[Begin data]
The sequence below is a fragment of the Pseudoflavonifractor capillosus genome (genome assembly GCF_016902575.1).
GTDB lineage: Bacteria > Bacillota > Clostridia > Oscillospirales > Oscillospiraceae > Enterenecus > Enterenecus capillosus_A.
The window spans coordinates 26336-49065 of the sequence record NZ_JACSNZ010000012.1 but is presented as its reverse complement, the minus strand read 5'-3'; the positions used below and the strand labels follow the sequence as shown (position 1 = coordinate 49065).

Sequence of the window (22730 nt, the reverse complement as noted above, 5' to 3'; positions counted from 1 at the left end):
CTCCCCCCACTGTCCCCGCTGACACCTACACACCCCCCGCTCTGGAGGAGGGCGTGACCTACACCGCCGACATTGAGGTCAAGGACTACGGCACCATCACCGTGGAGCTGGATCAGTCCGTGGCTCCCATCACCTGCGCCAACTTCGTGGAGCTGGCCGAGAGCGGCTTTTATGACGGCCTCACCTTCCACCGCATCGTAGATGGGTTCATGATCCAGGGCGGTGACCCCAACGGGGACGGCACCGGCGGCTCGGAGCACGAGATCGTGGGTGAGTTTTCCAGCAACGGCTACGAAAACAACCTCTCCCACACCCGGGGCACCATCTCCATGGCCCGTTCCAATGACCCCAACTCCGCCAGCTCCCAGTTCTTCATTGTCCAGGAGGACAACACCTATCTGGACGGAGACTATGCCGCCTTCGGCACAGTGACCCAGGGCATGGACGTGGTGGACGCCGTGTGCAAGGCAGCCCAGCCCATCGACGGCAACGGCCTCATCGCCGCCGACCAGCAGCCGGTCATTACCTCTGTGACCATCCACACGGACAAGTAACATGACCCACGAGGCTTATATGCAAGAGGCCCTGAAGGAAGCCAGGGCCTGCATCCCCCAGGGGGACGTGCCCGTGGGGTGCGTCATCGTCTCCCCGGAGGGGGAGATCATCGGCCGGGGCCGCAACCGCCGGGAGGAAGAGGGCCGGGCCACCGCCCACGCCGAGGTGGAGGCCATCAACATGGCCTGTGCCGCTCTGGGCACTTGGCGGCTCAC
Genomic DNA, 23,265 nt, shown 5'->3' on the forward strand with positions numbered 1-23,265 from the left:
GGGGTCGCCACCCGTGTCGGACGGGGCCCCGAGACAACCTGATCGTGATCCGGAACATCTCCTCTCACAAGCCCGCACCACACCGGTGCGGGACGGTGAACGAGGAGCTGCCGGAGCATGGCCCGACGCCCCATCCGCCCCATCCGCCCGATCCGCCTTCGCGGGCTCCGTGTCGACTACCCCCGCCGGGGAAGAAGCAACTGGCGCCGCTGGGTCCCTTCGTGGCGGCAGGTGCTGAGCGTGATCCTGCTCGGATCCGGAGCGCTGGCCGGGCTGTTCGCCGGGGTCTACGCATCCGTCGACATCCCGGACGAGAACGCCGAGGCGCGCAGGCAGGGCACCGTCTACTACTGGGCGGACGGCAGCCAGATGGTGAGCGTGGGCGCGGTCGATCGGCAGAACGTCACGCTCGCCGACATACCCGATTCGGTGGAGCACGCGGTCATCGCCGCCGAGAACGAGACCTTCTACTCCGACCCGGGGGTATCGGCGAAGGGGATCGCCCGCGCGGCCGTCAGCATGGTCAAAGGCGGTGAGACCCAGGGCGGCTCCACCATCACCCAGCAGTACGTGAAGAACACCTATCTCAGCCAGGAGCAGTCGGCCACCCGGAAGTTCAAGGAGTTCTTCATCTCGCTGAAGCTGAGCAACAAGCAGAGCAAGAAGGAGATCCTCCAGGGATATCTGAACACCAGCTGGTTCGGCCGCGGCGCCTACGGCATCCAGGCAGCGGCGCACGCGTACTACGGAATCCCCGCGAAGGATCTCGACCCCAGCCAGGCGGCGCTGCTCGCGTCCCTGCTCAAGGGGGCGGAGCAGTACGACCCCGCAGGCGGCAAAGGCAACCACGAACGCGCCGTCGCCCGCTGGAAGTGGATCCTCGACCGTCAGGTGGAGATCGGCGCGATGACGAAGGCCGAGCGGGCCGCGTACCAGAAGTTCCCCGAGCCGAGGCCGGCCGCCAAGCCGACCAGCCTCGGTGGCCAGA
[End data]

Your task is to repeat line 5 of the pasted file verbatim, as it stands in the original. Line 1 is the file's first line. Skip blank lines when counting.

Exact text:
CTCCCCCCACTGTCCCCGCTGACACCTACACACCCCCCGCTCTGGAGGAGGGCGTGACCTACACCGCCGACATTGAGGTCAAGGACTACGGCACCATCACCGTGGAGCTGGATCAGTCCGTGGCTCCCATCACCTGCGCCAACTTCGTGGAGCTGGCCGAGAGCGGCTTTTATGACGGCCTCACCTTCCACCGCATCGTAGATGGGTTCATGATCCAGGGCGGTGACCCCAACGGGGACGGCACCGGCGGCTCGGAGCACGAGATCGTGGGTGAGTTTTCCAGCAACGGCTACGAAAACAACCTCTCCCACACCCGGGGCACCATCTCCATGGCCCGTTCCAATGACCCCAACTCCGCCAGCTCCCAGTTCTTCATTGTCCAGGAGGACAACACCTATCTGGACGGAGACTATGCCGCCTTCGGCACAGTGACCCAGGGCATGGACGTGGTGGACGCCGTGTGCAAGGCAGCCCAGCCCATCGACGGCAACGGCCTCATCGCCGCCGACCAGCAGCCGGTCATTACCTCTGTGACCATCCACACGGACAAGTAACATGACCCACGAGGCTTATATGCAAGAGGCCCTGAAGGAAGCCAGGGCCTGCATCCCCCAGGGGGACGTGCCCGTGGGGTGCGTCATCGTCTCCCCGGAGGGGGAGATCATCGGCCGGGGCCGCAACCGCCGGGAGGAAGAGGGCCGGGCCACCGCCCACGCCGAGGTGGAGGCCATCAACATGGCCTGTGCCGCTCTGGGCACTTGGCGGCTCAC